November 6, 2010 1 Comment
The house is essentially a large staircase. There are a number of green features incorporated into the building. For instance, the stairs face the south, and have small slit windows in between some, with larger windows under “benches.” The windows work to minimize direct sunlight during summer, but allow it to warm the house in winter. The low south entrance is also surrounded by a garden, which helps to cool the air at the entrance. As the air warms, it rises to the top of the building due to its open floor plan, and can escape through the ventilation system.
I really like the interior of this house. The large wood posts forming the underside of the steps give it a very solid look, amplified by the steel ties. The integrated bookcases make a very efficient use of wall space. The openness of the plan makes a simple single-family home feel like an urban loft. It also makes it so that almost all the rooms are essentially south-facing, and receive at least some natural light. I don’t like the exposed wiring leading to the hanging lights, but that’s about the only thing I can complain about from what I’ve seen of the house.
The roof, I think, looks like a lot of fun. From up here you can see into the recreation area at what appears to be a high school across the street, and although the pictures I’ve seen don’t include it, there is probably a pretty wide sweeping view to the North as well. I like that there are little things like guard rails along the edges and balconies—a common-sense item that I have seen lacking in the work of some of the architecture students here at Penn. It seems like a great gathering place, and even in the architect’s drawings it mentions having a barbecue on the roof.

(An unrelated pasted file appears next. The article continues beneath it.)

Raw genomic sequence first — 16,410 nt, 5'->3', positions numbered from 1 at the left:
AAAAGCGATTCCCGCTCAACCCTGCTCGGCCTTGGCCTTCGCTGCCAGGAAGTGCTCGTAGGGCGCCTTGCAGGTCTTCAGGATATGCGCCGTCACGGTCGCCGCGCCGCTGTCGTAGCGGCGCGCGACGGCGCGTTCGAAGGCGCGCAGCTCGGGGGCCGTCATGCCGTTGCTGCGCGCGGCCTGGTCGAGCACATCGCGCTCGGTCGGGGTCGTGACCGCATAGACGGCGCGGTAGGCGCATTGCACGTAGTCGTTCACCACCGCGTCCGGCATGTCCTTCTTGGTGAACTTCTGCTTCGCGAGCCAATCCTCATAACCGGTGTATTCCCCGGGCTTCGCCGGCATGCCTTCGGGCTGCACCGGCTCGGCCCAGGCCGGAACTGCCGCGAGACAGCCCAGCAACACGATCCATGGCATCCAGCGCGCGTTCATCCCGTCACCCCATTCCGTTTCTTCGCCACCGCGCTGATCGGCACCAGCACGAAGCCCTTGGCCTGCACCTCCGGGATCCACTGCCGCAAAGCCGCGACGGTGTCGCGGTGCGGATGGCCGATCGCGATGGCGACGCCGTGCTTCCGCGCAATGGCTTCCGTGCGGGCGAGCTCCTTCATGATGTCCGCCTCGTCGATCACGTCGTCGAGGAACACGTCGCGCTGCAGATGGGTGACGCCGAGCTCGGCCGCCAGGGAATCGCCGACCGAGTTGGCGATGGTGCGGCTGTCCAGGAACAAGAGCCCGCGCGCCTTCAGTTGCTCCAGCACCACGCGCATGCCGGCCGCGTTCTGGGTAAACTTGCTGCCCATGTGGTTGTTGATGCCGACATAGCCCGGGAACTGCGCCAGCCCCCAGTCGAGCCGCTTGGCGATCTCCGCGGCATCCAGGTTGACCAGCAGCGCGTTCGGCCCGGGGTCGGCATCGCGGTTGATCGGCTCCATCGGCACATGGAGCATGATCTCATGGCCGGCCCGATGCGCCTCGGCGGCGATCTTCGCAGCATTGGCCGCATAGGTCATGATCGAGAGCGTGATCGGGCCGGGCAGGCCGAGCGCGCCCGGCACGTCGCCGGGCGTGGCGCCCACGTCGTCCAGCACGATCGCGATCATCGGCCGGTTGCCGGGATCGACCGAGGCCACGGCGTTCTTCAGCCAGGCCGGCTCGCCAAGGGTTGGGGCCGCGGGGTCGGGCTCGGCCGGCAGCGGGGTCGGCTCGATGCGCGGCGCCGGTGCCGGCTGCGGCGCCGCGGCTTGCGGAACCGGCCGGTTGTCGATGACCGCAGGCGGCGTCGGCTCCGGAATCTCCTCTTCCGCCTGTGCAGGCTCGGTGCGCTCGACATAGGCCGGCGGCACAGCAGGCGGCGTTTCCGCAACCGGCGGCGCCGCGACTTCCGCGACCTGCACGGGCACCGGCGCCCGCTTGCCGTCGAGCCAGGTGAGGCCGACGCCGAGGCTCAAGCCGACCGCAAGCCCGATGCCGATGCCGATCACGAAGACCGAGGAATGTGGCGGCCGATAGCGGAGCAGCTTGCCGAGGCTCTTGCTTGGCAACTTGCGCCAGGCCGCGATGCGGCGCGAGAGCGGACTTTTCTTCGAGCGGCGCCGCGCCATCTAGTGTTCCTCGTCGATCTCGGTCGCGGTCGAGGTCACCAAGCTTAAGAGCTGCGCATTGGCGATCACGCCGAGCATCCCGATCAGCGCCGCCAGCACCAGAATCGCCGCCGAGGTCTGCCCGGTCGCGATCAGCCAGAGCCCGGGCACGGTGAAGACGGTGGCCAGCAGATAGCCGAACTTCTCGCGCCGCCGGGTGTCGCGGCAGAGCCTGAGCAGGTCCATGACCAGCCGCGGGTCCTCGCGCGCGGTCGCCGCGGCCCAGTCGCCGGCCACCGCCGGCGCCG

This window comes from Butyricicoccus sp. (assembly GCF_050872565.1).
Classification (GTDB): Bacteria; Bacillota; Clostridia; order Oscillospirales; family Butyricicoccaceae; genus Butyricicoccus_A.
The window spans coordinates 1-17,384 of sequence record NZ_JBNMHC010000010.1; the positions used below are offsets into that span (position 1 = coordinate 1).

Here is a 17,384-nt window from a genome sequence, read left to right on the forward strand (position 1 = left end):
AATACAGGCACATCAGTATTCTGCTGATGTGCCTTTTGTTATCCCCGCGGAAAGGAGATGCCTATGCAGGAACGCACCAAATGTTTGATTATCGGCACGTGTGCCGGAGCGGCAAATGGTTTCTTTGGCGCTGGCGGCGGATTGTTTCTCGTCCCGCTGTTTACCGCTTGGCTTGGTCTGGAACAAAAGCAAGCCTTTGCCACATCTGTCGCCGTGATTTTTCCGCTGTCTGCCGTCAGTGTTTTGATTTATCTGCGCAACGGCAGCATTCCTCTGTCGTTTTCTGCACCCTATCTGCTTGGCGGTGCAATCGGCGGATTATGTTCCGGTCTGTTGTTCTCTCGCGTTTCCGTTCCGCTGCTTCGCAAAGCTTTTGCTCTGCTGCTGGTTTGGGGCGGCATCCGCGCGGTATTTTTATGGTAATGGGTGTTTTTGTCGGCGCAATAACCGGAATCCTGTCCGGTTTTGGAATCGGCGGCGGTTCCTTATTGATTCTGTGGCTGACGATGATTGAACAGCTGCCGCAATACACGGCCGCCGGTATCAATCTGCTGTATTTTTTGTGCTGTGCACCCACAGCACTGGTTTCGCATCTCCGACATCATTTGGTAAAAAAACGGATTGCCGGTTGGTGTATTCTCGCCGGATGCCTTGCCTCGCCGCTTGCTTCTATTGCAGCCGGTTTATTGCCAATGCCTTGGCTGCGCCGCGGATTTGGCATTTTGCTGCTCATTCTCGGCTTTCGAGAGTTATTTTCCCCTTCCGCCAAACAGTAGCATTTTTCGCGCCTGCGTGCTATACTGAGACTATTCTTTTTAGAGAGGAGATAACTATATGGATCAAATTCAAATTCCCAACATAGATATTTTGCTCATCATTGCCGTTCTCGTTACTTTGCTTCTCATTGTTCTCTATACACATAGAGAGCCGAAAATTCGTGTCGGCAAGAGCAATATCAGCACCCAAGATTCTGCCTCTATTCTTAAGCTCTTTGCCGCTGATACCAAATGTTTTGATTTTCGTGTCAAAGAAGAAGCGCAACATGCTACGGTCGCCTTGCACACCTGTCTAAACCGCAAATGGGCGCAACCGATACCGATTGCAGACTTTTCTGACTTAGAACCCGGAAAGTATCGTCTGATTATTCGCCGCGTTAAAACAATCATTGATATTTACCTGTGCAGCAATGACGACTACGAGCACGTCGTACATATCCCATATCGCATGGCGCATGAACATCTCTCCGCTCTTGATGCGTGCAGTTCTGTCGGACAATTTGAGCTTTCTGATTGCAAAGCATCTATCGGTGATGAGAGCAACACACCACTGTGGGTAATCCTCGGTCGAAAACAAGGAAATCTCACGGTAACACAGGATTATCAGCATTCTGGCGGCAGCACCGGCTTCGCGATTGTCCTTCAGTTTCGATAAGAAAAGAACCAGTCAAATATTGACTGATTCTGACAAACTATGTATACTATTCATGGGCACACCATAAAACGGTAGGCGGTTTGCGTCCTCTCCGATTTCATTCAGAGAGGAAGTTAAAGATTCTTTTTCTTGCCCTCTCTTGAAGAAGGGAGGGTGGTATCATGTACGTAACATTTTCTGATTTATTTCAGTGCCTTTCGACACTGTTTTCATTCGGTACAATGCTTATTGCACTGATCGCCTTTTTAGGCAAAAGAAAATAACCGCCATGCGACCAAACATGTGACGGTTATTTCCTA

This home, whether intentionally or not, employs a number of Alexandrine patterns. The three-story, south-facing slope resembles a single-family housing hill. The garden is on the south side of the property. The pergola defines the main entrance. The roof has integrated stair seats. There is plenty of indoor sunlight. The kitchen is large and integrated into the living room area. The open shelves create thick walls and include a waist-high shelf. The floors use different materials to reflect relative formality.
This is not a house that I would have designed, and I’m glad to see something I like so much come from somewhere I never would have thought of. A great house, and a great addition to architecture.